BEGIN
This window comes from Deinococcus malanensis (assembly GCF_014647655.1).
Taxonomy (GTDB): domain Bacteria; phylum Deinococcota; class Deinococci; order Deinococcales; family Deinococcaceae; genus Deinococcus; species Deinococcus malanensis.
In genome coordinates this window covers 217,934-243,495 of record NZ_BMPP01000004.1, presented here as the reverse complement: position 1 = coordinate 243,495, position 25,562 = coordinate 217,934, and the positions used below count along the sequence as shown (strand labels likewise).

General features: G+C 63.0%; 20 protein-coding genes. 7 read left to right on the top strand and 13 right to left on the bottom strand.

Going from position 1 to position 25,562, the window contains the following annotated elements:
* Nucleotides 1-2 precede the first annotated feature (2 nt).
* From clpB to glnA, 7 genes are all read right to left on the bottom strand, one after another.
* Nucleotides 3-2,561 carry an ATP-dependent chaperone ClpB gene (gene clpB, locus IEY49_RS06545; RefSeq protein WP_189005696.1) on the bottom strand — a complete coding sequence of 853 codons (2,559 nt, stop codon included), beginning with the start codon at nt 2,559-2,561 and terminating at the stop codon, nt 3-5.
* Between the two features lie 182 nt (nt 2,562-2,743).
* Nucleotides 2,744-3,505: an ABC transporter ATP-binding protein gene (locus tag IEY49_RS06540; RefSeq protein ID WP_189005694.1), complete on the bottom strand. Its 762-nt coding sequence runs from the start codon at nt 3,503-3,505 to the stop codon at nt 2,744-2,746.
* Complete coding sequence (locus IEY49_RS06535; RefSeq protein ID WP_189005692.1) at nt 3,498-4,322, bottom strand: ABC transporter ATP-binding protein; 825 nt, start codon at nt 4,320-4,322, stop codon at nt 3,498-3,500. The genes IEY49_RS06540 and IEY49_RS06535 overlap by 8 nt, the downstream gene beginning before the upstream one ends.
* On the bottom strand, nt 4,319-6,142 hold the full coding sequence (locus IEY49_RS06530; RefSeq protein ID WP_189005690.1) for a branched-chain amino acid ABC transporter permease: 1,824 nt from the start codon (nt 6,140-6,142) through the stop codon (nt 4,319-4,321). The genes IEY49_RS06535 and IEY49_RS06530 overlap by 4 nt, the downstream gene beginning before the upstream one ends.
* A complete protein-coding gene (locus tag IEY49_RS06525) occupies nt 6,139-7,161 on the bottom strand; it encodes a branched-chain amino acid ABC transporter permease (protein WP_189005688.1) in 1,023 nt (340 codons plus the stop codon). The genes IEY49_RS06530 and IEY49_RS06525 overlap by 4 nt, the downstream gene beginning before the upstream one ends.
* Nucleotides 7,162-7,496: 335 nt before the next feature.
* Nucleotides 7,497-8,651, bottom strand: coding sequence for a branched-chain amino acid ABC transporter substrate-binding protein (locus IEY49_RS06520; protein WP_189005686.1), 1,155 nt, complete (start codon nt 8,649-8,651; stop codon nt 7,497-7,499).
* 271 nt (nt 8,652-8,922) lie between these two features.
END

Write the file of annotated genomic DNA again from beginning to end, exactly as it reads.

This window comes from Deinococcus malanensis (assembly GCF_014647655.1).
Taxonomy (GTDB): domain Bacteria; phylum Deinococcota; class Deinococci; order Deinococcales; family Deinococcaceae; genus Deinococcus; species Deinococcus malanensis.
In genome coordinates this window covers 217,934-243,495 of record NZ_BMPP01000004.1, presented here as the reverse complement: position 1 = coordinate 243,495, position 25,562 = coordinate 217,934, and the positions used below count along the sequence as shown (strand labels likewise).

General features: G+C 63.0%; 20 protein-coding genes. 7 read left to right on the top strand and 13 right to left on the bottom strand.

Going from position 1 to position 25,562, the window contains the following annotated elements:
* Nucleotides 1-2 precede the first annotated feature (2 nt).
* From clpB to glnA, 7 genes are all read right to left on the bottom strand, one after another.
* Nucleotides 3-2,561 carry an ATP-dependent chaperone ClpB gene (gene clpB, locus IEY49_RS06545; RefSeq protein WP_189005696.1) on the bottom strand — a complete coding sequence of 853 codons (2,559 nt, stop codon included), beginning with the start codon at nt 2,559-2,561 and terminating at the stop codon, nt 3-5.
* Between the two features lie 182 nt (nt 2,562-2,743).
* Nucleotides 2,744-3,505: an ABC transporter ATP-binding protein gene (locus tag IEY49_RS06540; RefSeq protein ID WP_189005694.1), complete on the bottom strand. Its 762-nt coding sequence runs from the start codon at nt 3,503-3,505 to the stop codon at nt 2,744-2,746.
* Complete coding sequence (locus IEY49_RS06535; RefSeq protein ID WP_189005692.1) at nt 3,498-4,322, bottom strand: ABC transporter ATP-binding protein; 825 nt, start codon at nt 4,320-4,322, stop codon at nt 3,498-3,500. The genes IEY49_RS06540 and IEY49_RS06535 overlap by 8 nt, the downstream gene beginning before the upstream one ends.
* On the bottom strand, nt 4,319-6,142 hold the full coding sequence (locus IEY49_RS06530; RefSeq protein ID WP_189005690.1) for a branched-chain amino acid ABC transporter permease: 1,824 nt from the start codon (nt 6,140-6,142) through the stop codon (nt 4,319-4,321). The genes IEY49_RS06535 and IEY49_RS06530 overlap by 4 nt, the downstream gene beginning before the upstream one ends.
* A complete protein-coding gene (locus tag IEY49_RS06525) occupies nt 6,139-7,161 on the bottom strand; it encodes a branched-chain amino acid ABC transporter permease (protein WP_189005688.1) in 1,023 nt (340 codons plus the stop codon). The genes IEY49_RS06530 and IEY49_RS06525 overlap by 4 nt, the downstream gene beginning before the upstream one ends.
* Nucleotides 7,162-7,496: 335 nt before the next feature.
* Nucleotides 7,497-8,651, bottom strand: coding sequence for a branched-chain amino acid ABC transporter substrate-binding protein (locus IEY49_RS06520; protein WP_189005686.1), 1,155 nt, complete (start codon nt 8,649-8,651; stop codon nt 7,497-7,499).
* 271 nt (nt 8,652-8,922) lie between these two features.